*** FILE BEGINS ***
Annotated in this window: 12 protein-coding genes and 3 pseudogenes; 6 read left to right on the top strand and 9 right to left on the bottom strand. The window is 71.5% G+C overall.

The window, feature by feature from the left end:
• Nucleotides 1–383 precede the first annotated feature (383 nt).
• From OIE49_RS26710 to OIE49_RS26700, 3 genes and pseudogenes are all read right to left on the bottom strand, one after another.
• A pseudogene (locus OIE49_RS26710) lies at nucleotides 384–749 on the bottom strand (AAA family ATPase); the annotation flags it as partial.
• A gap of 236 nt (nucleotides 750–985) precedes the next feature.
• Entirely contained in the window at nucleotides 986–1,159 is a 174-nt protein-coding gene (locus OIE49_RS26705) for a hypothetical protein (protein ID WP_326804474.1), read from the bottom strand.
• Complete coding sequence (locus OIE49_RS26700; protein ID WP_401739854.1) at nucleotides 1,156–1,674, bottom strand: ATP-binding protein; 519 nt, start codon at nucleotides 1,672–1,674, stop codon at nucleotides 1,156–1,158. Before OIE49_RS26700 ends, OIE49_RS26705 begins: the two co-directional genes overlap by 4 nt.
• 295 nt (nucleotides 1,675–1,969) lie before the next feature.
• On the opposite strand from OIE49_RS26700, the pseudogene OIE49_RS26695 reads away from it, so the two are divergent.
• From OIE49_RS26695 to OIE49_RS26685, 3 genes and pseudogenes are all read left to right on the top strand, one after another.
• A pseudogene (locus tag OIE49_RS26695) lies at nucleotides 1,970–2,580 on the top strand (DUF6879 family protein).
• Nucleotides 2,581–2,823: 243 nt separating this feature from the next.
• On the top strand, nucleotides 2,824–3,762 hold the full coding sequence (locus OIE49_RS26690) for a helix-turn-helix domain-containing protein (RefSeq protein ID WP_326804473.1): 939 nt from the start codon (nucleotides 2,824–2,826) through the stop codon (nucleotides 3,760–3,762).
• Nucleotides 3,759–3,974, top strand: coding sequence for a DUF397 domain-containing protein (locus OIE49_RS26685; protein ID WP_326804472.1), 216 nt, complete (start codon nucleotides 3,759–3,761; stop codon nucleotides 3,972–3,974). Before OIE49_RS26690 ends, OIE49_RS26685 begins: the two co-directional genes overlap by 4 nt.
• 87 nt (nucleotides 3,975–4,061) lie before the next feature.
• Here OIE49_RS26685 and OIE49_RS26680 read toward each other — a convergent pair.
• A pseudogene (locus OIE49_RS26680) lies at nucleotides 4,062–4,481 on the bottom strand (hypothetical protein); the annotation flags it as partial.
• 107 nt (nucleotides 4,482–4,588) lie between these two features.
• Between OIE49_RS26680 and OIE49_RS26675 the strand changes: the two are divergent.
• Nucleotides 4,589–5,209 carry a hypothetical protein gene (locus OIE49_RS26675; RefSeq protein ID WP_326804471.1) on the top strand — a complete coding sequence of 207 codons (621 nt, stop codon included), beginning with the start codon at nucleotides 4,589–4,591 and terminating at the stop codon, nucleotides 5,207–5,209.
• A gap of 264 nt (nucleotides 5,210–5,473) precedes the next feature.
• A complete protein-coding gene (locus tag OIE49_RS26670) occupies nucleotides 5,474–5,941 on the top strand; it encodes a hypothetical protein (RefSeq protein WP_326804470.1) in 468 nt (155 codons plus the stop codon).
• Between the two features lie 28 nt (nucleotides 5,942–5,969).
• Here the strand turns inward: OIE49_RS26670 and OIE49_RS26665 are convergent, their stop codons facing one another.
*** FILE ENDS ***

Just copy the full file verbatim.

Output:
Annotated in this window: 12 protein-coding genes and 3 pseudogenes; 6 read left to right on the top strand and 9 right to left on the bottom strand. The window is 71.5% G+C overall.

The window, feature by feature from the left end:
• Nucleotides 1–383 precede the first annotated feature (383 nt).
• From OIE49_RS26710 to OIE49_RS26700, 3 genes and pseudogenes are all read right to left on the bottom strand, one after another.
• A pseudogene (locus OIE49_RS26710) lies at nucleotides 384–749 on the bottom strand (AAA family ATPase); the annotation flags it as partial.
• A gap of 236 nt (nucleotides 750–985) precedes the next feature.
• Entirely contained in the window at nucleotides 986–1,159 is a 174-nt protein-coding gene (locus OIE49_RS26705) for a hypothetical protein (protein ID WP_326804474.1), read from the bottom strand.
• Complete coding sequence (locus OIE49_RS26700; protein ID WP_401739854.1) at nucleotides 1,156–1,674, bottom strand: ATP-binding protein; 519 nt, start codon at nucleotides 1,672–1,674, stop codon at nucleotides 1,156–1,158. Before OIE49_RS26700 ends, OIE49_RS26705 begins: the two co-directional genes overlap by 4 nt.
• 295 nt (nucleotides 1,675–1,969) lie before the next feature.
• On the opposite strand from OIE49_RS26700, the pseudogene OIE49_RS26695 reads away from it, so the two are divergent.
• From OIE49_RS26695 to OIE49_RS26685, 3 genes and pseudogenes are all read left to right on the top strand, one after another.
• A pseudogene (locus tag OIE49_RS26695) lies at nucleotides 1,970–2,580 on the top strand (DUF6879 family protein).
• Nucleotides 2,581–2,823: 243 nt separating this feature from the next.
• On the top strand, nucleotides 2,824–3,762 hold the full coding sequence (locus OIE49_RS26690) for a helix-turn-helix domain-containing protein (RefSeq protein ID WP_326804473.1): 939 nt from the start codon (nucleotides 2,824–2,826) through the stop codon (nucleotides 3,760–3,762).
• Nucleotides 3,759–3,974, top strand: coding sequence for a DUF397 domain-containing protein (locus OIE49_RS26685; protein ID WP_326804472.1), 216 nt, complete (start codon nucleotides 3,759–3,761; stop codon nucleotides 3,972–3,974). Before OIE49_RS26690 ends, OIE49_RS26685 begins: the two co-directional genes overlap by 4 nt.
• 87 nt (nucleotides 3,975–4,061) lie before the next feature.
• Here OIE49_RS26685 and OIE49_RS26680 read toward each other — a convergent pair.
• A pseudogene (locus OIE49_RS26680) lies at nucleotides 4,062–4,481 on the bottom strand (hypothetical protein); the annotation flags it as partial.
• 107 nt (nucleotides 4,482–4,588) lie between these two features.
• Between OIE49_RS26680 and OIE49_RS26675 the strand changes: the two are divergent.
• Nucleotides 4,589–5,209 carry a hypothetical protein gene (locus OIE49_RS26675; RefSeq protein ID WP_326804471.1) on the top strand — a complete coding sequence of 207 codons (621 nt, stop codon included), beginning with the start codon at nucleotides 4,589–4,591 and terminating at the stop codon, nucleotides 5,207–5,209.
• A gap of 264 nt (nucleotides 5,210–5,473) precedes the next feature.
• A complete protein-coding gene (locus tag OIE49_RS26670) occupies nucleotides 5,474–5,941 on the top strand; it encodes a hypothetical protein (RefSeq protein WP_326804470.1) in 468 nt (155 codons plus the stop codon).
• Between the two features lie 28 nt (nucleotides 5,942–5,969).
• Here the strand turns inward: OIE49_RS26670 and OIE49_RS26665 are convergent, their stop codons facing one another.